If financial advisors want to be successful, they're going to have to shift more of their focus on retirement income planning to serve the aging baby boom generation, according to a new study.
   The Fidelity Investments report, entitled, "Adapting a Practice for Retirement Income Planning," concludes that advisors will have to become more attuned to issues such as rising health care costs, income management and long-term care in order to effectively serve clients.
   Advisors, however, will find that adopting new retirement income planning strategies is not easy, according to the report.
   "Income planning services are more consultative and complex than asset accumulation services, and as a result, they may also be more time intensive," the report's authors state. "Income planning clients also are likely to generate less revenue for advisors from commissions than accumulation-focused clients."
   Yet the report adds that the rewards for acquiring retirement income planning skills are numerous.
   "The shift toward retirement income planning presents tremendous opportunities for investment professionals to increase client satisfaction, consolidate assets, and generate referrals."
   The survey took information from 813 investors between the ages of 55 and 70-a mix of pre-retiree and retirees-with a minimum of $250,000 in investable assets.
   Among the findings was that health care expenses are the top concern of both pre-retirees and retirees, with 45% saying they were either concerned or very concerned about the issue and its impact on their retirements. The second-highest concern was inflation risk.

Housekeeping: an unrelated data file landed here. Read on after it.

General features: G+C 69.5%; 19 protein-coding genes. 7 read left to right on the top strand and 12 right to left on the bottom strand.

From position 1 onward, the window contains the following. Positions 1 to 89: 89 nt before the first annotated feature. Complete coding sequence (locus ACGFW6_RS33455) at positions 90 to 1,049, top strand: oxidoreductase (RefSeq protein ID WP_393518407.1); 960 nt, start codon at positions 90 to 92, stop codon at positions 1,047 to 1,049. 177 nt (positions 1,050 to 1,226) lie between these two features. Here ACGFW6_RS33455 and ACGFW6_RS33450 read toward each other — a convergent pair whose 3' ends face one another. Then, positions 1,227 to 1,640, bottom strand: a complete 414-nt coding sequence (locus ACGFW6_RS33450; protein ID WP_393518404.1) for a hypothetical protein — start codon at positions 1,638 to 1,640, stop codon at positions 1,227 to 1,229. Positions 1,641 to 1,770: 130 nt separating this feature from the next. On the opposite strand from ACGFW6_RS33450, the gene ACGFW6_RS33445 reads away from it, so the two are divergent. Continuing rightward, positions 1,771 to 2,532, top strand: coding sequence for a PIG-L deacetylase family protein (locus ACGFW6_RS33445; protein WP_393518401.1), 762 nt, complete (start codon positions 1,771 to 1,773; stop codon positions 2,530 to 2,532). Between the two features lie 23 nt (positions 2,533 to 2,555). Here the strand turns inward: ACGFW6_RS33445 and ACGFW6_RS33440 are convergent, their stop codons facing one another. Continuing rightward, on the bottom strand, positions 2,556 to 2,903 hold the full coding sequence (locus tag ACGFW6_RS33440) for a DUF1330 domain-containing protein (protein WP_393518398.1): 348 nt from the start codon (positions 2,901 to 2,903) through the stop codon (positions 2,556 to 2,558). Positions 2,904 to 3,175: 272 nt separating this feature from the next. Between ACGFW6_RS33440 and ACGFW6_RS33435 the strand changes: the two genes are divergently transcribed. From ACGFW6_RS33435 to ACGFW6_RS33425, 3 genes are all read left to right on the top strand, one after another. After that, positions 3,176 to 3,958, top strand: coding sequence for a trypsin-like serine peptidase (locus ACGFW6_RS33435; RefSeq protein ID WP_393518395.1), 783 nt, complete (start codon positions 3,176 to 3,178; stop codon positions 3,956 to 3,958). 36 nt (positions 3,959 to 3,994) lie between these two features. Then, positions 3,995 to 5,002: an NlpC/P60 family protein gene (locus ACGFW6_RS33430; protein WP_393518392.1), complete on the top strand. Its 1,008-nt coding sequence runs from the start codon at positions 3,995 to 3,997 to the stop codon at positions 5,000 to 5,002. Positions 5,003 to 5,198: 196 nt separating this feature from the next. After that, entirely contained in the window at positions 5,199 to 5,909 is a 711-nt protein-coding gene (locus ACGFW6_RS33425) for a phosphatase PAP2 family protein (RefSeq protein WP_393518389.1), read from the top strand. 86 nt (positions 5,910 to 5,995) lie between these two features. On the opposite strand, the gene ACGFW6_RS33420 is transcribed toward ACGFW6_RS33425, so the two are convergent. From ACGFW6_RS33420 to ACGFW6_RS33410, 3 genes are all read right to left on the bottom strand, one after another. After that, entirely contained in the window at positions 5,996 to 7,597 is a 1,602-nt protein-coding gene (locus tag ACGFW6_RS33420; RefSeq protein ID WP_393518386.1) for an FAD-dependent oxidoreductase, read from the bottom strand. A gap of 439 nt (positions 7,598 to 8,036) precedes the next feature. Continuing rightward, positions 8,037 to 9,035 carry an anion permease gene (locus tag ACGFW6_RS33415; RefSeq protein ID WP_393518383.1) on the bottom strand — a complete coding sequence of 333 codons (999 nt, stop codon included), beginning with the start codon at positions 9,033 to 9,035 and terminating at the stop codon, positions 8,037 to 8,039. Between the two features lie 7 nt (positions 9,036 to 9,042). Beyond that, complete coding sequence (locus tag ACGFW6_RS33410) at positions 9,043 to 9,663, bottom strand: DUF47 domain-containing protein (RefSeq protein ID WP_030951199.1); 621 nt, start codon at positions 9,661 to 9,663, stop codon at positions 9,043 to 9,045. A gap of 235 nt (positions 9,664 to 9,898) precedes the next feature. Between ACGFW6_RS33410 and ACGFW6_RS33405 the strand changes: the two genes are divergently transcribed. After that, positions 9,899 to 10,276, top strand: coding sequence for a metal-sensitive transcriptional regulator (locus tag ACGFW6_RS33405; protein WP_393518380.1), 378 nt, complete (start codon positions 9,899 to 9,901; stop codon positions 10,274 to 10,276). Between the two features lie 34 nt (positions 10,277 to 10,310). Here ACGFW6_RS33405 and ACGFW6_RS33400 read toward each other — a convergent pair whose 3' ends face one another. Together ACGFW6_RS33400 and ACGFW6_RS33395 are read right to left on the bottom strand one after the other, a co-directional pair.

The survey also found that 60% of respondents want to discuss critical illness insurance, long-term care, longevity insurance or reverse mortgages with their advisor. This survey result, in particular, indicates that advisors need to be well versed in health care issues and other risk factors impacting retirement income.
   "Retirement income planning is more comprehensive than the accumulation process," the report's authors state. "It not only requires analyzing clients' expectations and complete financial details; it demands an understanding of the key risks facing retirees, such as rising health care costs."
   Among the report's other findings:
    Fewer than 25% of investors describe their current advisor as having "excellent" knowledge of long-term care and Social Security.
    Nearly half, 46%, of investors say it is "extremely or very" important for their advisors to have detailed knowledge of long-term care planning; and 39% would like to discuss health care coverage with their advisor.
    Among investors who have not built a retirement income plan with an advisor, 85% either don't know how much to withdraw, or may be at risk of drawing down their assets too quickly.   
The majority of investors, 87%, who completed a retirement income plan with an advisor did or would refer someone to them.